Anaplastic (Malignant) astrocytomas (malignancy grade III): An astrocytoma with focal or diffuse anaplasia, e.g., a tendency to increased cellularity, pleomorphism, and nuclear atypia. In contrast to grade II astrocytomas it displays mitotic activity. Anaplastic astrocytomas may arise from low-grade astrocytomas but are also frequently diagnosed at first biopsy, without indication of a less malignant precursor lesion. The fraction of tumor cells with immunoreactivity for GFAP varies (Burns KL, et al., 1998). Anaplastic astrocytomas show an inherent and often rapid tendency to progress to glioblastoma. The numbers of cases of anaplastic astrocytomas studied is also limited. There are also some practical problems in studying a series of anaplastic astrocytomas. In sparsely sampled tumor’s the diagnosis can only indicate a minimum malignancy grade- there could be regions fulfilling the criteria for glioblastoma elsewhere. Thus in a series of anaplastic astrocytomas there may be some glioblastomas while there will be no anaplastic astrocytomas in a glioblastoma series as once the criteria for glioblastoma are fulfilled the tumor cannot be classified as anything other than a glioblastoma. However, this applies only to a clinical diagnosis that is always based on the worst findings in a tumor. Naturally in a tumor that is progressing from one malignancy grade to another there will remain tumor cell populations of the lesser malignancy grade that might be included in a sample molecular analysis. Thus the findings have to be interpreted with care and relatively large series are necessary to enable a correct interpretation of the findings. Cytogenetics, comparative genomic hybridization and molecular genetic techniques all show that the losses of alleles on 6q, 10p, 13q, 17p and 22q, as seen in the astrocytoma malignancy grade II and they occur at similar or higher frequencies in the anaplastic astrocytomas. Mutations of the TP53 gene also occur at approximately the same frequency (Cho Y, et al., 1994). Thus in the anaplastic astrocytomas the p53 pathway is also non-functional and in the majority of cases (approximately 67%) and this is due to mutations of the TP53 gene. With the sole exception of losses of alleles on 19q (targeted gene(s) unknown) there are no conclusively demonstrated abnormalities specific to this malignancy grade. Around 20% of anaplastic astrocytomas show similar genetic abnormalities to those found in glioblastomas and discussed below.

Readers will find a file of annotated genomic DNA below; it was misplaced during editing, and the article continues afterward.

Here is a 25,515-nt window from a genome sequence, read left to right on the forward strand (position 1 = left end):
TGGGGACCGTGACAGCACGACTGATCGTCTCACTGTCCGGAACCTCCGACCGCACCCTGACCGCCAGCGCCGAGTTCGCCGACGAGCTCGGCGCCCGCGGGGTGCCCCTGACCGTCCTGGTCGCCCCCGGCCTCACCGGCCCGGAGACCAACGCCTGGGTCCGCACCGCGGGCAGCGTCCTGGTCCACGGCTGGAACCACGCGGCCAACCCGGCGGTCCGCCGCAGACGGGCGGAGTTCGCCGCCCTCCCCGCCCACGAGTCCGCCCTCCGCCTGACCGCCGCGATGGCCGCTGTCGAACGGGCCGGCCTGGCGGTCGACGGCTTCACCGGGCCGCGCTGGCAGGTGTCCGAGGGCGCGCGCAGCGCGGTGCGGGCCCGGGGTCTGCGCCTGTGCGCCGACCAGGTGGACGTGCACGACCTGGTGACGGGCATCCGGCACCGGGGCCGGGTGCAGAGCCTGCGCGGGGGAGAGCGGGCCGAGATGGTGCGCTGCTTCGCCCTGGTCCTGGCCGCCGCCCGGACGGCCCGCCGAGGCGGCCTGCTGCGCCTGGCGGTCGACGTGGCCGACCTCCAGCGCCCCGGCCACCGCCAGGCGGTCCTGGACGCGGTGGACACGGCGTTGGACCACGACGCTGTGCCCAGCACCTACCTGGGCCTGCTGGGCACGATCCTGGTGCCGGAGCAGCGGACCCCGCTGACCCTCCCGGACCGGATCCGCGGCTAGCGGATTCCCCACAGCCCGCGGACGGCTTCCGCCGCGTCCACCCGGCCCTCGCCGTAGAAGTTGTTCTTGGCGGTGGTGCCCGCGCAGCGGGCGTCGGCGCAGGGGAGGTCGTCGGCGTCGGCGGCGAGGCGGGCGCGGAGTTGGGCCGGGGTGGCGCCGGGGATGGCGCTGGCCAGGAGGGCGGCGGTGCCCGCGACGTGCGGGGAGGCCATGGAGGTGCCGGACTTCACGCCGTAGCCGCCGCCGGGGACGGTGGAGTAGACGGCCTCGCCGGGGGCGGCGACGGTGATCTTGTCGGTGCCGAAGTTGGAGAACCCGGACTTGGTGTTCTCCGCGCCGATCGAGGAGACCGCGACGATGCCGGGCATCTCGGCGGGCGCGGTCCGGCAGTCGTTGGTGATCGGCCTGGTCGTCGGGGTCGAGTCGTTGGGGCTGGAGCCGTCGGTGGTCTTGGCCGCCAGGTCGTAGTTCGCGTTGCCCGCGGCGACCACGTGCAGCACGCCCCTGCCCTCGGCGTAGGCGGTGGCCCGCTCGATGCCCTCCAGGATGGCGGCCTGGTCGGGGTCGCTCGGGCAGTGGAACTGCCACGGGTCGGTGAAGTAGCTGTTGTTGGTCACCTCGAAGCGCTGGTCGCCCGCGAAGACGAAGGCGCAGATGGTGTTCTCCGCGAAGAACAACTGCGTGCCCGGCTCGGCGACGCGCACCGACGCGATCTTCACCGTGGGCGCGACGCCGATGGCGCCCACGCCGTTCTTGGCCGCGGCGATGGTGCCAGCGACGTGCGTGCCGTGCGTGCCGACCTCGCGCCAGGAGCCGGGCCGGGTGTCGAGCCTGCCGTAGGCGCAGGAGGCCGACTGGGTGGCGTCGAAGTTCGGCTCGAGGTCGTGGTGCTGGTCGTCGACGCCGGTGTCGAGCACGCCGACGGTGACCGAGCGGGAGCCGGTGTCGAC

Glioblastomas (malignancy grade IV): This is the most frequent and malignant brain tumor and typically affects adults (Winger MJ, et al., 1989), with a peak incidence between 45 and 60 years. The clinical history is usually short (less than 3 months) unless the neoplasms have developed from low grade or anaplastic astrocytoma (secondary glioblastoma). Patients typically present with nonspecific neurological symptoms, such as headache and personality changes, or with rapid development of life threatening intracranial pressure. After incomplete surgical resection and radiotherapy, the mean survival time is in the range of 6-9 months. The histological criteria for glioblastomas are well defined and these tumors if adequately sampled are generally easy to differentiate from the astrocytomas of lower malignancy grade. Despite this, glioblastomas developing from tumors of lesser malignancy grade (secondary glioblastomas) may retain in the primary tumor populations of cells that represent the different stages that the tumor went through during its progression. Secondary glioblastomas have only been studied in relatively small numbers for a myriad of reasons. However, the high frequency de novo glioblastomas has permitted their study in considerable numbers. Glioblastomas show the greatest numbers of genetic abnormalities among the astrocytic tumor’s and clear patterns of abnormality in these tumors are emerging. In addition to the targeting of the p53 pathway as is seen in the astrocytomas and anaplastic astrocytomas, the mechanisms controlling cellular entry into the S-phase of the cell cycle are also rendered inoperative. In contrast to the astrocytomas and anaplastic astrocytomas, the glioblastomas abrogate the p53 pathway in different ways. Some have no wild-type TP53 gene, as found in the astrocytomas of lower malignancy grade (approximately 37%), but note that this incidence is much lower. Others have wild-type TP53 genes but mutate genes coding for proteins that control cellular levels of p53. The mutations found lead to the rapid brake-down of the wild-type protein resulting in a cell with little or no wild-type p53.